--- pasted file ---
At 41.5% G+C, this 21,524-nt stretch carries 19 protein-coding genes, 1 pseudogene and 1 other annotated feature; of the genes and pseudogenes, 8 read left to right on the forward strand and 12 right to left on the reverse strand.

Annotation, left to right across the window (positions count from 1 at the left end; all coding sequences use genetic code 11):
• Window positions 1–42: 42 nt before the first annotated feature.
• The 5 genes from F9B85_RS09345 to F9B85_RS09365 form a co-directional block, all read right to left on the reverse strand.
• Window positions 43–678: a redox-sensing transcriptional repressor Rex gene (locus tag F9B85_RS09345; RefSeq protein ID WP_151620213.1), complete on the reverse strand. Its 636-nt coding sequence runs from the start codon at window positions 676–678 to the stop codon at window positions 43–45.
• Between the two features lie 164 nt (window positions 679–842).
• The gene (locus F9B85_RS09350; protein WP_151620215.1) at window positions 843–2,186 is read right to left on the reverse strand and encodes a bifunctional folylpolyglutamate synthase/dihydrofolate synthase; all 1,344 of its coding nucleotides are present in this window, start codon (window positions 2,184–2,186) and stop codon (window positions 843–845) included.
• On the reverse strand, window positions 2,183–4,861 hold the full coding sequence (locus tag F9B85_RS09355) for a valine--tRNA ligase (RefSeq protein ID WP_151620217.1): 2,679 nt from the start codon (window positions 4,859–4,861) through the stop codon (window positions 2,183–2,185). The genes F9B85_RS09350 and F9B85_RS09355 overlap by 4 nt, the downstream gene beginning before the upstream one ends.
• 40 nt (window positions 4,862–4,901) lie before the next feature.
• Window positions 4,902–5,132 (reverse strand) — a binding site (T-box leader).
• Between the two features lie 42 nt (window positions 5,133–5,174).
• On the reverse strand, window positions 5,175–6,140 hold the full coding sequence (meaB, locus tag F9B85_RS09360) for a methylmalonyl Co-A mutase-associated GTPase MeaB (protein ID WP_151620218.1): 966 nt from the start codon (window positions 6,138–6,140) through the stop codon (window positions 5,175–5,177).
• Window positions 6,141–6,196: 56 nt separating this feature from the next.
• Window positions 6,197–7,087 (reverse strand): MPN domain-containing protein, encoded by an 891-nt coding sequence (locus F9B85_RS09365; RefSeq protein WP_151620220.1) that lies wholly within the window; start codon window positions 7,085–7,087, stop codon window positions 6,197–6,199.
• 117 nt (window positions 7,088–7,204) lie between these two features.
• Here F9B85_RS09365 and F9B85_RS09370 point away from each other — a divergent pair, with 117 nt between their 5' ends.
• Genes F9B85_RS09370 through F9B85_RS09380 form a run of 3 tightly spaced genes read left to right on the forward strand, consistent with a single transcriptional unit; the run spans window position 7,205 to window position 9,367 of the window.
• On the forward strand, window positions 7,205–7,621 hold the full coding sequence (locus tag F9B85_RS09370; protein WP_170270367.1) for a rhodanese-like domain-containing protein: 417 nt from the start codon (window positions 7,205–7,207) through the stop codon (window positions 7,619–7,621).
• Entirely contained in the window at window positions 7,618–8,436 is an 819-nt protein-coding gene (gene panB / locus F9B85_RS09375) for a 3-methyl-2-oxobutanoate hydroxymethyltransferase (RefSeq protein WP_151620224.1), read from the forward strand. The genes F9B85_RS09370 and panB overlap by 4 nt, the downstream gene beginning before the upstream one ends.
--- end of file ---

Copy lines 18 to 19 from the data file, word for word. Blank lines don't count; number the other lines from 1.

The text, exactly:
• On the forward strand, window positions 7,205–7,621 hold the full coding sequence (locus tag F9B85_RS09370; protein WP_170270367.1) for a rhodanese-like domain-containing protein: 417 nt from the start codon (window positions 7,205–7,207) through the stop codon (window positions 7,619–7,621).
• Entirely contained in the window at window positions 7,618–8,436 is an 819-nt protein-coding gene (gene panB / locus F9B85_RS09375) for a 3-methyl-2-oxobutanoate hydroxymethyltransferase (RefSeq protein WP_151620224.1), read from the forward strand. The genes F9B85_RS09370 and panB overlap by 4 nt, the downstream gene beginning before the upstream one ends.